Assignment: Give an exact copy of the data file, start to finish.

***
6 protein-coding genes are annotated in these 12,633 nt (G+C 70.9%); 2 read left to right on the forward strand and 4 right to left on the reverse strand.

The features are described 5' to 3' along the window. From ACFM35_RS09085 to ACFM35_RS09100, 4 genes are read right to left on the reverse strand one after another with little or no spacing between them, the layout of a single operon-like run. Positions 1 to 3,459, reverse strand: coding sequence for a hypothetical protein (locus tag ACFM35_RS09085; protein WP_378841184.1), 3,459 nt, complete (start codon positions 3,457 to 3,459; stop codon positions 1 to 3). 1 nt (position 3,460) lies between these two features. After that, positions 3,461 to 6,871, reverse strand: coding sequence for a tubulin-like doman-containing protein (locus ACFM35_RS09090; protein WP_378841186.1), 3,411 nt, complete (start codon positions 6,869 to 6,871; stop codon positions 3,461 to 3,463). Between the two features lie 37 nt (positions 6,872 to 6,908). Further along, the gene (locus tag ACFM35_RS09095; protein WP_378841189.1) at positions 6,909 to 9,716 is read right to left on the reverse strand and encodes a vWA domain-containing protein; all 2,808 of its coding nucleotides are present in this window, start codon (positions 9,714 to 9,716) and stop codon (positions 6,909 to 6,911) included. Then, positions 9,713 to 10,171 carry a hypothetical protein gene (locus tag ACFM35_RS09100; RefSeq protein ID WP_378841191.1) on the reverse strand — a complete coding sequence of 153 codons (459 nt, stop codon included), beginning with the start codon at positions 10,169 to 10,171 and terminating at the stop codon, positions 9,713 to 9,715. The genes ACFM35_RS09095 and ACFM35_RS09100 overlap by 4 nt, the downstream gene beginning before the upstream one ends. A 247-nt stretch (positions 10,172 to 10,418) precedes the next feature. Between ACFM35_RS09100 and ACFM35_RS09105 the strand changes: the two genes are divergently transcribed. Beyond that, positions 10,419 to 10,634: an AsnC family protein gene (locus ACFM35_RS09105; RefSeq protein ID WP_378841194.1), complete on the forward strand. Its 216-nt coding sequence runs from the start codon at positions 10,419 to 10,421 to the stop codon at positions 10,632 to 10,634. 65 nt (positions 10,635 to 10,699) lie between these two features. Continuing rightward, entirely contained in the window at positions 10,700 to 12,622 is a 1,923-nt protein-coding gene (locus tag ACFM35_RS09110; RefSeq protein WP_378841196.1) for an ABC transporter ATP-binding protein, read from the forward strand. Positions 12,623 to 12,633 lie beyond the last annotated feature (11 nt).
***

6 protein-coding genes are annotated in these 12,633 nt (G+C 70.9%); 2 read left to right on the forward strand and 4 right to left on the reverse strand.

The features are described 5' to 3' along the window. From ACFM35_RS09085 to ACFM35_RS09100, 4 genes are read right to left on the reverse strand one after another with little or no spacing between them, the layout of a single operon-like run. Positions 1 to 3,459, reverse strand: coding sequence for a hypothetical protein (locus tag ACFM35_RS09085; protein WP_378841184.1), 3,459 nt, complete (start codon positions 3,457 to 3,459; stop codon positions 1 to 3). 1 nt (position 3,460) lies between these two features. After that, positions 3,461 to 6,871, reverse strand: coding sequence for a tubulin-like doman-containing protein (locus ACFM35_RS09090; protein WP_378841186.1), 3,411 nt, complete (start codon positions 6,869 to 6,871; stop codon positions 3,461 to 3,463). Between the two features lie 37 nt (positions 6,872 to 6,908). Further along, the gene (locus tag ACFM35_RS09095; protein WP_378841189.1) at positions 6,909 to 9,716 is read right to left on the reverse strand and encodes a vWA domain-containing protein; all 2,808 of its coding nucleotides are present in this window, start codon (positions 9,714 to 9,716) and stop codon (positions 6,909 to 6,911) included. Then, positions 9,713 to 10,171 carry a hypothetical protein gene (locus tag ACFM35_RS09100; RefSeq protein ID WP_378841191.1) on the reverse strand — a complete coding sequence of 153 codons (459 nt, stop codon included), beginning with the start codon at positions 10,169 to 10,171 and terminating at the stop codon, positions 9,713 to 9,715. The genes ACFM35_RS09095 and ACFM35_RS09100 overlap by 4 nt, the downstream gene beginning before the upstream one ends. A 247-nt stretch (positions 10,172 to 10,418) precedes the next feature. Between ACFM35_RS09100 and ACFM35_RS09105 the strand changes: the two genes are divergently transcribed. Beyond that, positions 10,419 to 10,634: an AsnC family protein gene (locus ACFM35_RS09105; RefSeq protein ID WP_378841194.1), complete on the forward strand. Its 216-nt coding sequence runs from the start codon at positions 10,419 to 10,421 to the stop codon at positions 10,632 to 10,634. 65 nt (positions 10,635 to 10,699) lie between these two features. Continuing rightward, entirely contained in the window at positions 10,700 to 12,622 is a 1,923-nt protein-coding gene (locus tag ACFM35_RS09110; RefSeq protein WP_378841196.1) for an ABC transporter ATP-binding protein, read from the forward strand. Positions 12,623 to 12,633 lie beyond the last annotated feature (11 nt).